Things can get tricky, and occasionally your investigations hit a dead end, but there's no randomly using inventory items on everything. You can't combine inventory items and you rarely have more than four things at any time - and often one will just be a key. Puzzles are usually solved three ways - with your phone, with Joey's ability to blow on things, and with information. Joey as a ghost can explore undeterred and talk with other ghosts, whereas Rosa keeps notes of everything important to the case in her phone. The only inventory-combining in the game is actually combining notes to see if they fit together, in a manner similar to the underrated Discworld Noir. Even better WadjetEye actually removes any notes, items or locations when they're no longer useful, so if something is available you know it's still relevant. If you're still stuck Joey and Rosa can ask each other for hints on what to do next. Epiphany gives a challenge but removes all the pointless tedium that can clog the player's enjoyment (see Moebius: Empire Rising). A very modern adventure, as I said.
Perhaps the surprise for a lot of people, if this is their first WadjetEye adventure, will be the graphics. May I use this moment to say - please don't make this your first WadjetEye game? You don't have to play the entire Blackwell series but at the very least pick up Deception. Epiphany is fully intended to be the last part of a series, so if you don't play the rest it's like watching a show's Season Finale and none of the other episodes. Anyway, yes, graphics. Pixel art. I'm sure the fact that Epiphany looks slightly better than The Dig but slightly worse than Full Throttle (both 1995) may put people off, especially if they've been spoiled by Daedalic's gorgeous 2D adventures. Nonetheless the pixelly style is timeless and still manages to convey everything the story needs, plus remember the majority of the game is made by one guy named Dave Gilbert so this low-budget look is a necessity as much as a style. I'm fine with it.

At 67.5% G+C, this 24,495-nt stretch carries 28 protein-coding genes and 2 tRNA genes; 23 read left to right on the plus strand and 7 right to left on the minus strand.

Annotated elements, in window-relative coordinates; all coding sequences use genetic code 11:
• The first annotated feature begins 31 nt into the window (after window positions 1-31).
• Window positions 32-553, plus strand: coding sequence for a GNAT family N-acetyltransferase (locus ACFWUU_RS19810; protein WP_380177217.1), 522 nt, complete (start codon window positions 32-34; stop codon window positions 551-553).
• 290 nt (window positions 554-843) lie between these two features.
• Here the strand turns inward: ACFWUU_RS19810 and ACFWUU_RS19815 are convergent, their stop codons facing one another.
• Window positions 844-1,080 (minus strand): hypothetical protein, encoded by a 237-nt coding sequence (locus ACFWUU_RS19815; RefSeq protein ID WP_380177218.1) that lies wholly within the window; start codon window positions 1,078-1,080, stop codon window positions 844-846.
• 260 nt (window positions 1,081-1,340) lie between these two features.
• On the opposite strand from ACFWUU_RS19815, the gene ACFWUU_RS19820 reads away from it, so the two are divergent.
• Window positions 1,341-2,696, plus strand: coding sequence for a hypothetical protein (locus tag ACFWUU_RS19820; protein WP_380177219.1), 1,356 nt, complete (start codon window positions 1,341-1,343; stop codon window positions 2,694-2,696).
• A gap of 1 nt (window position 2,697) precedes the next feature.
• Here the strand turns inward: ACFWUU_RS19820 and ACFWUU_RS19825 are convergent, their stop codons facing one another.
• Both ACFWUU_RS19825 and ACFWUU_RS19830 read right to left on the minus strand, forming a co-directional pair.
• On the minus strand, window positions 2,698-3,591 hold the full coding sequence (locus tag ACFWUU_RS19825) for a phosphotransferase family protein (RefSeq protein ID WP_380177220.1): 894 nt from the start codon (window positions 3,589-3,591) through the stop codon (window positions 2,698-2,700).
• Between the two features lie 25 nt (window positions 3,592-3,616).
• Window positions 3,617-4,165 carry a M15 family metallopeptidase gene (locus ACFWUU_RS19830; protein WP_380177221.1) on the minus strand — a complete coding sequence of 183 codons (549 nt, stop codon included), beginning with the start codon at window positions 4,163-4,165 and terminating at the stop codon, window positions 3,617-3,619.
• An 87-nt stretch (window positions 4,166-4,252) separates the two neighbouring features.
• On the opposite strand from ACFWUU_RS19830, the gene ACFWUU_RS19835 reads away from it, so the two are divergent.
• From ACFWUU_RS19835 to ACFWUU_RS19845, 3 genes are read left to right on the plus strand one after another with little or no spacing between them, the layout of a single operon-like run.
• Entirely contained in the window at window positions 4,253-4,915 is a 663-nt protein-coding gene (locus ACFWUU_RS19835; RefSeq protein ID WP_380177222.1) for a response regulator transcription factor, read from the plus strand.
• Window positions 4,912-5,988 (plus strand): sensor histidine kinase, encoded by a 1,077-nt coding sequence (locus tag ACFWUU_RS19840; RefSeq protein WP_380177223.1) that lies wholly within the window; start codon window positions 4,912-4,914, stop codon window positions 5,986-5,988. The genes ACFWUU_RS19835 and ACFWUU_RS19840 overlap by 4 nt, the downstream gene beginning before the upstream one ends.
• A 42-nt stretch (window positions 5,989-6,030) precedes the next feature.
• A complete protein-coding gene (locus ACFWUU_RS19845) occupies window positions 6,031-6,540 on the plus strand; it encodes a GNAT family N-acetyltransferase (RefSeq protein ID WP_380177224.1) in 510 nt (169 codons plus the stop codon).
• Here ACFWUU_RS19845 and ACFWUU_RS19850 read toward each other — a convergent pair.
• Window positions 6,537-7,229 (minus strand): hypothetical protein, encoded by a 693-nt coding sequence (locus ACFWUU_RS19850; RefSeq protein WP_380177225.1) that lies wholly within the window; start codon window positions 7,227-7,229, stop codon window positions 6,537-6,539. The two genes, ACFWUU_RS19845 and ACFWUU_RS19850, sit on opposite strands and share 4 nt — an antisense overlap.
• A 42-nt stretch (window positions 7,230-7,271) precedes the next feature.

Buckle in and prep the waterworks, this isn't going to end well
Is there anything I disliked about Blackwell Epiphany? Literally only a couple of really minor things. Firstly the hint system occasionally fails, either through telling me to do something I've already done or offering terribly bland advice like "look around more". Most of the time however it adjusts to what you're doing perfectly and gives sensible, helpful nudges. Secondly the end of Deception made it sound like Rosa was dead-set about going after the soul-vampire group behind things, but they never really appear in Epiphany leaving that thread open. Oh well, you can still argue that the antagonist here was the actual power behind these vampires so they weren't really needed. Man, only two tiny complaints and I talked myself out of both of them. Sigh.
THE BLACKWELL EPIPHANY VERDICT
The only real criticism of The Blackwell Epiphany that can be made is that it’s entirely like Deception. It looks a little better but still the 1995-era pixel style, the sensible puzzle mechanics are the same, the story and characters are just as strong, and it feels the same. Unfortunately as a complaint that doesn’t really work, as I’m simply saying it’s equally as great as the best adventure game in the last few years. Epiphany has an intriguing and well-written story packed with numerous interesting subplots, wonderful and believable characters that are well acted, cool pixel graphics that I kind of wish Broken Age had gone with, and entertaining puzzles whose solutions make sense. After the utter trainwreck of Moebius this was exactly what I needed, a proper well-told adventure from a developer who actually knew what they were doing. The Blackwell Epiphany is a fantastic and poignant end to the series, and I really hope we can start mentioning Dave Gilbert in the same breath as adventure gaming luminaries like Tim Schafer, Charles Cecil and (sigh) Jane Jensen. And you know what? I think he could out-adventure all of them.
TOP GAME MOMENT
The ending or the twist certainly, but un-spoilery I’ll put forward the tale of a little girl called Kendra Haskins. Poor kid.